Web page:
February 13, 2006 9:01 PM PST

RSA turns everyday gadgets into security tokens

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RSA Security is expected on Tuesday to announce a new user authentication method designed to replace traditional security tokens with cell phones, PDAs and other devices loaded with RSA's SecurID algorithm.

Using the new method, RSA, working with partners including cell phone maker Motorola and storage consumer memory-device maker SanDisk, seeks to turn a variety of everyday devices into security tokens. The new approach is designed to address concerns about the ease of use and implementation costs of current authentication methods.

"We're making it easier for people to have some form of strong authentication," said Art Coviello, RSA chief executive. "The device that you normally carry can now be your token."

When logging on to a network, employees can type in their user name and connect a device such as a PDA directly to the PC, allowing it to read off the device to authenticate the user. If a direct connection isn't possible, users may also have their device generate a token number that can be entered into the computer as a second form of identification.

"Banks could download the software to any device you have and this could be your token to authenticate to the bank," Coviello said. "We can proliferate the technology more readily for either the consumer or enterprise."

RSA, which is just starting to make its algorithm available to partners, is working to get device and software makers to use SecurID. Motorola has begun development and may have a new phone with SecurID as early as March, Coviello said.

Research In Motion, maker of the popular BlackBerry mobile e-mail device, lets its users download the SecurID software from its site and onto their devices. But RIM is considering preloading it onto the devices, Coviello said.

See more CNET content tagged:
security token, Art Coviello, RSA SecurID, RSA Security Inc., user authentication

8 comments

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Why can't devices just know? Why do I have to do anything?
I don't have to log onto HBO. It's still too cumbersome for comsumers.
Posted by ordaj (338 comments )
Reply Link Flag
A vast difference
Does your cable or satellite box have access to your checking account? Or your credit card info?

Or, in the normal usage for these items, does your cable/sat box allow you to access confidential data on your employer's corporate network?

Unlike your cable/sat box where only very minimal damage can be caused by someone using it who isn't authorized to do so (watching a bunch of PPV movies) someone who had easy access to your employer's corporate network or your bank account information could cause thousands, if not millions, in damages.
Posted by ebrandel (102 comments )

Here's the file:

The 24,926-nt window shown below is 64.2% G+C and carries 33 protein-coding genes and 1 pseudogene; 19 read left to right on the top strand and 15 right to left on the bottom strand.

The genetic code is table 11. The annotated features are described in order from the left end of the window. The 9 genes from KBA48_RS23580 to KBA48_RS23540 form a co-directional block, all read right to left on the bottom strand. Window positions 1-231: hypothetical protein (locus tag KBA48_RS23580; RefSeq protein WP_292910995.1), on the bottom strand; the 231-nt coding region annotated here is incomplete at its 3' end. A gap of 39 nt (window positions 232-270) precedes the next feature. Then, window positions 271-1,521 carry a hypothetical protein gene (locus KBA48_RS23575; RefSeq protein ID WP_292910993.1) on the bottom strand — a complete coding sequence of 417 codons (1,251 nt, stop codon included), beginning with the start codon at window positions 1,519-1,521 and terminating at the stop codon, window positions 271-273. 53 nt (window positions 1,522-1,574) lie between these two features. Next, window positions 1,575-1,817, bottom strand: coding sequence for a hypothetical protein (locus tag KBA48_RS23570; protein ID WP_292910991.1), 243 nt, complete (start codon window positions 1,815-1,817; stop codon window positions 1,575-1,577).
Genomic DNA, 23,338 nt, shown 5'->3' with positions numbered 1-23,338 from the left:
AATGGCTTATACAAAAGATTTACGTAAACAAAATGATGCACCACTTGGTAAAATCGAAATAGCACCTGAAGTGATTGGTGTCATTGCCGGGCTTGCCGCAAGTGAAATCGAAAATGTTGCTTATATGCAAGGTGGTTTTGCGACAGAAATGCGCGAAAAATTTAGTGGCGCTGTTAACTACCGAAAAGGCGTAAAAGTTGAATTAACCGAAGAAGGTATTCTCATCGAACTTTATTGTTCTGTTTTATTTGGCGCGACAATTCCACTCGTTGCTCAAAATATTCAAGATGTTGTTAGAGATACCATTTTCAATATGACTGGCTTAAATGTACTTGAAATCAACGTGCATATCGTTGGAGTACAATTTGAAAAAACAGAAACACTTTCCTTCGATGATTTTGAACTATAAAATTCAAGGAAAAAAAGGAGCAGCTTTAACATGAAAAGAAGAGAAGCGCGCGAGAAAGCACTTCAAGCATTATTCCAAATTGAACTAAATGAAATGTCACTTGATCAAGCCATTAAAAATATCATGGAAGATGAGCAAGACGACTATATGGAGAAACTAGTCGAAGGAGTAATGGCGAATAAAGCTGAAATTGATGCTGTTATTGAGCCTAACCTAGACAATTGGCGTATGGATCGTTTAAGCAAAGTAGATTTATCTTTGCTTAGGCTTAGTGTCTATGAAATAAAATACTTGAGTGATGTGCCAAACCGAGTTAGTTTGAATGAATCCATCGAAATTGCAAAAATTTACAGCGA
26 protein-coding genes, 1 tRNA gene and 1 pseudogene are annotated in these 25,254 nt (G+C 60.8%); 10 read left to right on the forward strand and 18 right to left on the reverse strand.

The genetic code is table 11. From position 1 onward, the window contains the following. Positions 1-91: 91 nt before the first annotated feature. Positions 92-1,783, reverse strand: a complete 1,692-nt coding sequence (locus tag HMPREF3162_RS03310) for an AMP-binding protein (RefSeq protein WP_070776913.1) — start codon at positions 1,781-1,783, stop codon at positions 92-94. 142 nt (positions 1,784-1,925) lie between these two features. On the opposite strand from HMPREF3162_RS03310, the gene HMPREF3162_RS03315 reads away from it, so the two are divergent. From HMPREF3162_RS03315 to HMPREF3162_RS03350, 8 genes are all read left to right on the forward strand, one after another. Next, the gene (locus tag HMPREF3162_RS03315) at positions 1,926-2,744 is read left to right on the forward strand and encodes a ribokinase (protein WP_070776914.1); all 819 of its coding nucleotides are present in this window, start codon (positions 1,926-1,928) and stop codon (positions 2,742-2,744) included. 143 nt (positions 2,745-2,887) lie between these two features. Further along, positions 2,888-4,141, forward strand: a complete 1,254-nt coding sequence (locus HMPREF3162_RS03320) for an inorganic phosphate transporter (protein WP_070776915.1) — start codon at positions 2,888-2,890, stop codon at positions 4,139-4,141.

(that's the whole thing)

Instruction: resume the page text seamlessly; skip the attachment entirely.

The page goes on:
Link Flag
Why can't devices just know? Why do I have to do anything?
I don't have to log onto HBO. It's still too cumbersome for comsumers.
Posted by ordaj (338 comments )
Reply Link Flag
A vast difference
Does your cable or satellite box have access to your checking account? Or your credit card info?

Or, in the normal usage for these items, does your cable/sat box allow you to access confidential data on your employer's corporate network?

Unlike your cable/sat box where only very minimal damage can be caused by someone using it who isn't authorized to do so (watching a bunch of PPV movies) someone who had easy access to your employer's corporate network or your bank account information could cause thousands, if not millions, in damages.
Posted by ebrandel (102 comments )
Link Flag
RSA is the early leader before the 2006 security shakeout
RSA is the early leader before the 2006 security shakeout

RSA is touted as the be all and end all of US online security companies and its product line is impressive I might say in advance.

RSA bought Cyota that failed to bring to market the single use credit card number that was patented by inventor, Mr. Jeffrey Ice.

RSA does not have within its impressive IP armory all or even some of the best solutions to security in the marketplace.

This year 2006 will decide whom is whom in this security marketplace.
Posted by Iohagh (54 comments )
Reply Link Flag
RSA is the early leader before the 2006 security shakeout
RSA is the early leader before the 2006 security shakeout

RSA is touted as the be all and end all of US online security companies and its product line is impressive I might say in advance.

RSA bought Cyota that failed to bring to market the single use credit card number that was patented by inventor, Mr. Jeffrey Ice.

RSA does not have within its impressive IP armory all or even some of the best solutions to security in the marketplace.

This year 2006 will decide whom is whom in this security marketplace.
Posted by Iohagh (54 comments )
Reply Link Flag
 

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